Mitchell Marsh’s lbw in Perth caused considerable discussion © Cricket Australia/Getty Images
Mitchell Marsh’s hotly-debated LBW on the final day of the Perth Test was correctly tracked from its initial point of impact on the allrounder’s front toe, the custodians of EagleEye have confirmed.
The decision, which was reversed from Aleem Dar’s initial verdict of not out due to the widening of the zone in which the stumps can be projected to hit by the ICC earlier this year, was openly questioned by a succession of television commentators and also Australia’s captain, Steven Smith, who said it was like Kagiso Rabada was bowling “leg-spin”.
The former captain Michael Clarke stated on Channel Nine’s cricket coverage that he was certain the ball was going down the leg side. “I was certain that was missing the stumps,” Clarke said. “When you look at that replay, I thought it was definitely swinging too far and missing the leg stump.
“He’ll be really disappointed with that. It has clipped his toe, then clipped his pad, and then got onto the bat. But what I don’t agree with is the line of the delivery once the ball hits him on the toe … I believe the line of that delivery is going down and missing leg stump.”
Similar sentiments were echoed by Clarke’s predecessor Ricky Ponting, while another former captain in Mark Taylor – until recently a member of the ICC cricket committee that has long advocated the use of the DRS and ball-tracking – offered his own criticism of the projection.
However Ian Taylor, head of the New Zealand company Animation Research that provides EagleEye for Nine’s broadcast, told ESPNcricinfo that the tracking used for Marsh’s dismissal had been reviewed and not found to be in error, either in terms of the projection reached or the process used to get there.
“I talked to my guys [in Perth] and we talked to the ICC and showed the process we went through, and we’re happy with it,” Taylor said. “They had a really good pitching point off the pitch, and a really good contact point on the shoe, it wasn’t on the pad. They felt confident they could extrapolate from those two points to make the prediction.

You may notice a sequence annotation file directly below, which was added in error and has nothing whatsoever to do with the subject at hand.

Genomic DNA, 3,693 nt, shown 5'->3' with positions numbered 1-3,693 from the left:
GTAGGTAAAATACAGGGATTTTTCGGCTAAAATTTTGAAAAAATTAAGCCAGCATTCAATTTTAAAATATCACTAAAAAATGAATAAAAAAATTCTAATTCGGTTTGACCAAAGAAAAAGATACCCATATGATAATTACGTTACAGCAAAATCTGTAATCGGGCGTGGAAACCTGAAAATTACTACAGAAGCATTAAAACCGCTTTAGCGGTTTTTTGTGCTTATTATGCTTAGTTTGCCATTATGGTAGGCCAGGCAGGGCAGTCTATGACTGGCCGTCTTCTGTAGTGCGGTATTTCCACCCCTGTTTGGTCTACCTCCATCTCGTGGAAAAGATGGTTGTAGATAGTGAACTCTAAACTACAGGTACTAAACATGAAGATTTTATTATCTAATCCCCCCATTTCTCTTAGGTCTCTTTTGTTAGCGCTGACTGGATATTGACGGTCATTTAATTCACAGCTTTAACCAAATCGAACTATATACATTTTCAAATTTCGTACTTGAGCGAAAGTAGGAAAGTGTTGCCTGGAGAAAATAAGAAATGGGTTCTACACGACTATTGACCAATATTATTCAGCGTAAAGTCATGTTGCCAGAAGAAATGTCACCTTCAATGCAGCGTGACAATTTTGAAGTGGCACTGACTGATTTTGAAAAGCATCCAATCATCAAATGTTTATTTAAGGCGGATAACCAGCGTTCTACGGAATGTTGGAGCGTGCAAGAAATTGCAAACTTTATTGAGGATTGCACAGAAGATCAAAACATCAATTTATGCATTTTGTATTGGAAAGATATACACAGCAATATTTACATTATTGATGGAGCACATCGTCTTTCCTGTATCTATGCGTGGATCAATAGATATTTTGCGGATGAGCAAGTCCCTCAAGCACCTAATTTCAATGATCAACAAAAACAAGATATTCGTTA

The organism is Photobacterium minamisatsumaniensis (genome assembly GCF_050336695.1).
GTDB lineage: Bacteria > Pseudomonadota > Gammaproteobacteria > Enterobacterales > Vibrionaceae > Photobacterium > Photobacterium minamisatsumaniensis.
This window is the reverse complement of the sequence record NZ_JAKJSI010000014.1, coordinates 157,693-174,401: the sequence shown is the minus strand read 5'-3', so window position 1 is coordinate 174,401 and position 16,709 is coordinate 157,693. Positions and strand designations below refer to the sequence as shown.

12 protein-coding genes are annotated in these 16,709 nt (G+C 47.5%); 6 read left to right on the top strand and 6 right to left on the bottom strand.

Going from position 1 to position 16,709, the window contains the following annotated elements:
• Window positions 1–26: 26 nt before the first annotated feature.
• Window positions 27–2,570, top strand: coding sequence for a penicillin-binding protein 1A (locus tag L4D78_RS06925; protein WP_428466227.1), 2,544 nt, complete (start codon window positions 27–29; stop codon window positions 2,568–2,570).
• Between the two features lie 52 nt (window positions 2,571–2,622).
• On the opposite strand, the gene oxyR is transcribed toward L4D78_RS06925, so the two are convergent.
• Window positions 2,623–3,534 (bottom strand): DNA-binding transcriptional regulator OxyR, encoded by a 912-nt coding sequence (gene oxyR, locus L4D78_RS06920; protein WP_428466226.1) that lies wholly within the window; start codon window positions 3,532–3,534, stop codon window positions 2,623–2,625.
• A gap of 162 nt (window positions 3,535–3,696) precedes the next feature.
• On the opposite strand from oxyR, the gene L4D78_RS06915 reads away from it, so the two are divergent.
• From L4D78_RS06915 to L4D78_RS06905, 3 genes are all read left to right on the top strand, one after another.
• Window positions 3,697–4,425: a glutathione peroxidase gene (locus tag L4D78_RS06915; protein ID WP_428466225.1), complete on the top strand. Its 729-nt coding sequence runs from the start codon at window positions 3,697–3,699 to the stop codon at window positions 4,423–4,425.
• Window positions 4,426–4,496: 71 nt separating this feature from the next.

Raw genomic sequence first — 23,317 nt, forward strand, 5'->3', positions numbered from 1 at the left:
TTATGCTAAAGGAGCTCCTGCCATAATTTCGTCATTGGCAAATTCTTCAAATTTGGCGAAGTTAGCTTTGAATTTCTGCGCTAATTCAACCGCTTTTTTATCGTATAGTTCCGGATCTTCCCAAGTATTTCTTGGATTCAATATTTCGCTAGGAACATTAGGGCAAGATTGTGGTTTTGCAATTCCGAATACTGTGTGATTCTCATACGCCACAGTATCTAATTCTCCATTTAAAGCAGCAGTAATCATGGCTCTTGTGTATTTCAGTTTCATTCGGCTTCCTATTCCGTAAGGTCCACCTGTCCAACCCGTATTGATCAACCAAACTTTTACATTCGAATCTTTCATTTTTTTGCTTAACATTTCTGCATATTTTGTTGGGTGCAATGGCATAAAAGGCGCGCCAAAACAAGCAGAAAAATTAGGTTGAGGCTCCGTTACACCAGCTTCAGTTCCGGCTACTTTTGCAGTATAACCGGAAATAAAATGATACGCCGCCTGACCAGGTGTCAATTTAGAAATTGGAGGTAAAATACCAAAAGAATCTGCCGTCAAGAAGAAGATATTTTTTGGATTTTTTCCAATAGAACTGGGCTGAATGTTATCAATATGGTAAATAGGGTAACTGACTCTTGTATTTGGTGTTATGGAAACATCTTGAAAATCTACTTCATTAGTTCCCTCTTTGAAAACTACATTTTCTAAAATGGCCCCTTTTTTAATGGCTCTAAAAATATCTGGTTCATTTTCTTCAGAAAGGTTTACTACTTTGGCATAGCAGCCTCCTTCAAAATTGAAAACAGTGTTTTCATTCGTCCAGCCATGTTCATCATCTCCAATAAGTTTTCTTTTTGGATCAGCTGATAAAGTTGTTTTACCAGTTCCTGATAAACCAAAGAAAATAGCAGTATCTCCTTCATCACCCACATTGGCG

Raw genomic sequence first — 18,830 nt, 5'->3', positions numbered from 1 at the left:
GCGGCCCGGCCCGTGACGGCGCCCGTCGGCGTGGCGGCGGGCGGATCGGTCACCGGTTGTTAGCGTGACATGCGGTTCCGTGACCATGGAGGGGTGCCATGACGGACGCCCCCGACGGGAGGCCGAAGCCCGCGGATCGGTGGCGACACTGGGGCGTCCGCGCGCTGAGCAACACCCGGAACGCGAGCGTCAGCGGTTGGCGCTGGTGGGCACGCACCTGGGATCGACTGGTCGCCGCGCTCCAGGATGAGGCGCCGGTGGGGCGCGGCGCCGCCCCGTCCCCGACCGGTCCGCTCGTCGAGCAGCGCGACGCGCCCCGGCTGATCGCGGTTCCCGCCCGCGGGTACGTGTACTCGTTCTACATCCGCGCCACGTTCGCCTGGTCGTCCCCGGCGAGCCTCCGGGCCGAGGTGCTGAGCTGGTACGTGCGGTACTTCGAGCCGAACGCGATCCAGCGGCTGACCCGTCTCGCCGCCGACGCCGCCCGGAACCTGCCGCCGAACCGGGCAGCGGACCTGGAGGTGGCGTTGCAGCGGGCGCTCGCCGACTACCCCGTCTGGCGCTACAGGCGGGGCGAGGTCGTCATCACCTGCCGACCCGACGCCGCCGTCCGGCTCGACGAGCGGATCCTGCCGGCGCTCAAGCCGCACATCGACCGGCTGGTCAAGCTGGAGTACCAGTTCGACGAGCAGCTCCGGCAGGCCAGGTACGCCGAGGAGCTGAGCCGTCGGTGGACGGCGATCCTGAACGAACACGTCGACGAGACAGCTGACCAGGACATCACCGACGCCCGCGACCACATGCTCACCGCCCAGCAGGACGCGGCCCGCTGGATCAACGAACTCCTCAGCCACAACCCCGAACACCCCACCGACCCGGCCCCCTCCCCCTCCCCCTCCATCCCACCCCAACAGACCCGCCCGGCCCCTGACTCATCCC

“They have the choice there of saying they think there was insufficient data, but they saw it really clearly and it didn’t continue out on that line [down leg], it hit the foot right in front of middle stump. We saw the impact on the toe before anyone else did, and we saw the impact on the toe with our four cameras, and our guys confirmed it with the HotSpot guys sitting with them. That’s where the projection was made, the line from the bounce to the foot, to the stumps.”
Taylor offered an open invitation to any sceptical commentators, officials or even umpires to visit the technology operators and see things for themselves – not unlike the process by which the BCCI recently approved the use of ball-tracking as part of the DRS, a system to be used in the just-begun Test series between India and England.
“What surprises me is so many people can make a call straight away with just seeing the replay from the end-on view, when we’re going through four super slo-mo cameras and HotSpot,” Taylor said. “That was the process they went through. I fully respect the guys who spent their whole careers out in the middle, it’s an instinct they have and that umpires have.
“We definitely don’t dismiss that and we take very seriously the views of those people. Our doors were open to all of the commentators to come down at lunchtime – we had people wait there because we thought someone might. We’ve also re-affirmed to the ICC and all the umpires as well that the door is always open, come on down and talk it through so we all learn from it.”
Technology operators have advocated for some time that either the third umpire or an ICC-accredited official sit alongside those working HotSpot, EagleEye/HawkEye or other devices to provide clearer lines of accountability.
“The issue for us is if we did this properly with a third umpire who was trained and there [with the technology operators], he could have made the call that my guys made,” he said. “That’s what we talk about – here’s all the information we’ve got, and you make a call whether you want us to project this on or not, because you’re an umpire.
“The argument we have about a third umpire or ICC-accredited person who sits with our guys, the third umpire sitting up in the box does not know what’s going on down in our room. Who’s talking, what we’re seeing, what we’re looking at, what we’re replaying and what our thought process is. We’ve always argued if we had a fully qualified person from the ICC sitting in that room with everybody, we would go with that.”
Daniel Brettig is an assistant editor at ESPNcricinfo. @danbrettig
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Source: ESPN Crickinfo